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David Zwirner: 'The House Without the Door '

Posted: 07/17/11 07:18 AM ET

Finding inspiration in Emily Dickinson's poem Doom is the House without the Door, this exhibition considers the idea of the home as a charged, psychological space. Frequently identified with her family's home, where she produced much of her work, Dickinson has been described as an "eccentric recluse, wedded to her interiority." Feminist scholar Diana Fuss has argued that for Dickinson, "interiority was a complicated conceptual problem, continually posited and reexamined in a body of writing that relies heavily on spatial metaphors to advance its recurrent themes." Similarly, the works in The House Without the Door are characterized by their ability to explore myriad issues related to interiority and domesticity--such as agoraphobia, self-imprisonment, domestic abuse, and memory--through understated, yet compelling gestures.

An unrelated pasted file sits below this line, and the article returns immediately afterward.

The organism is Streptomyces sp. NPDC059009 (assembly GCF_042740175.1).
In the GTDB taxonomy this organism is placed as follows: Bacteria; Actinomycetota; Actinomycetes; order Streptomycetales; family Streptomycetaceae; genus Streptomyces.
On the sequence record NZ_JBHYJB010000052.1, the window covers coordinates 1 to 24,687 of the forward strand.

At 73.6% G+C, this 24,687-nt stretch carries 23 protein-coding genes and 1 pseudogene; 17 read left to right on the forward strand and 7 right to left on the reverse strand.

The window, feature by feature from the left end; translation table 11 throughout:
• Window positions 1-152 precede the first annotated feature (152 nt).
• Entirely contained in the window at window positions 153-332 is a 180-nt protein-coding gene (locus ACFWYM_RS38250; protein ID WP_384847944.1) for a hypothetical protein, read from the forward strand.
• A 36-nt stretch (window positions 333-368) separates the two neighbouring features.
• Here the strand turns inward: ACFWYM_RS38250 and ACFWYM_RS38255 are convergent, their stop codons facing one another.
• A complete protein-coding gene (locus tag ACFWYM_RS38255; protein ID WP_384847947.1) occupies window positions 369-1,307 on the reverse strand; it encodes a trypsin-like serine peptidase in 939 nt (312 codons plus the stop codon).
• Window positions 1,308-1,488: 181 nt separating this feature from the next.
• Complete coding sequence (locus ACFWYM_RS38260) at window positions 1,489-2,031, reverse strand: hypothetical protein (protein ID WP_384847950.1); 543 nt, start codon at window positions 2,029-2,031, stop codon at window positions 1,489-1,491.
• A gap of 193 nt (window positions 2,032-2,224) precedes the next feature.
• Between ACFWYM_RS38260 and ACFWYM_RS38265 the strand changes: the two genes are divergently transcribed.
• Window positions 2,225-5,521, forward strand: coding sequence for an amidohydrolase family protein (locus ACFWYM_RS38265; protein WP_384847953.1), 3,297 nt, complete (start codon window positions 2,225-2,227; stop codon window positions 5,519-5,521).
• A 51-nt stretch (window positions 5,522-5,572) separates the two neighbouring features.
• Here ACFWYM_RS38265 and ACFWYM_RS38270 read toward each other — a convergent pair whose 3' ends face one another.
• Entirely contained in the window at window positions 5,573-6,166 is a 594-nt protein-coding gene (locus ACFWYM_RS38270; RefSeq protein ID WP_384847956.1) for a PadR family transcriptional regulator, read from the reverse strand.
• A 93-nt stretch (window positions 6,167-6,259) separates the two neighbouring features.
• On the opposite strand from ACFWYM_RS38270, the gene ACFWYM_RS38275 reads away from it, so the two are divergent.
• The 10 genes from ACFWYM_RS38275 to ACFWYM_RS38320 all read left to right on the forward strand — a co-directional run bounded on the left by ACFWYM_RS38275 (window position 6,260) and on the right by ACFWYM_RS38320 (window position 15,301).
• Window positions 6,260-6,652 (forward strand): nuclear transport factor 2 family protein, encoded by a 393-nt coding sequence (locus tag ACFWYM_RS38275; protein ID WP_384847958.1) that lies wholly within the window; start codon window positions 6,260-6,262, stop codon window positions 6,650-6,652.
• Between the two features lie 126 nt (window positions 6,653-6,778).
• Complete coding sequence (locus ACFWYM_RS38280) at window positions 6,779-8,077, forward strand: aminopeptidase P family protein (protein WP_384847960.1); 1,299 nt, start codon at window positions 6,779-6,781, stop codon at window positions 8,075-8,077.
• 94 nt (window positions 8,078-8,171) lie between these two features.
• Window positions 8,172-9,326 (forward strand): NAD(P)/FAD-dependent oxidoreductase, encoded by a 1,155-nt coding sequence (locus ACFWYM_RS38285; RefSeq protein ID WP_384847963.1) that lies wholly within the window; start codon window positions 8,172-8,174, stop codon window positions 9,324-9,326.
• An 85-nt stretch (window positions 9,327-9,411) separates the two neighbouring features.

MONA HATOUM, Home , 1999
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MONA HATOUM, Home , 1999
Wood, galvanized steel, stainless steel, electric wire, crocodile clips, light bulbs, computerized dimmer switch, amplifier and speakers
30 x 78 x 29 inches (table), 76.2 x 198.1 x 73.7 cm, Overall dimensions vary with each installation
Photo by Ron Amstutz; courtesy of Alexander and Bonin, New York
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The House Without the Door features critically acclaimed artists: Adel Abdessemed, David Altmejd, Francis Alÿs, Mamma Andersson, Louise Bourgeois, Michael Brown, Philip-Lorca diCorcia, Maureen Gallace, Isa Genzken, Robert Gober, Mona Hatoum, Toba Khedoori, Charles LeDray, Thomas Ruff, Gregor Schneider, Luc Tuymans, Jeff Wall, and Rachel Whiteread. The exhibition will be open from July through August 5, 2011 at David Zwirner (525 West 19th Street NY NY 10011)

Images and Information courtesy of David Zwirner Gallery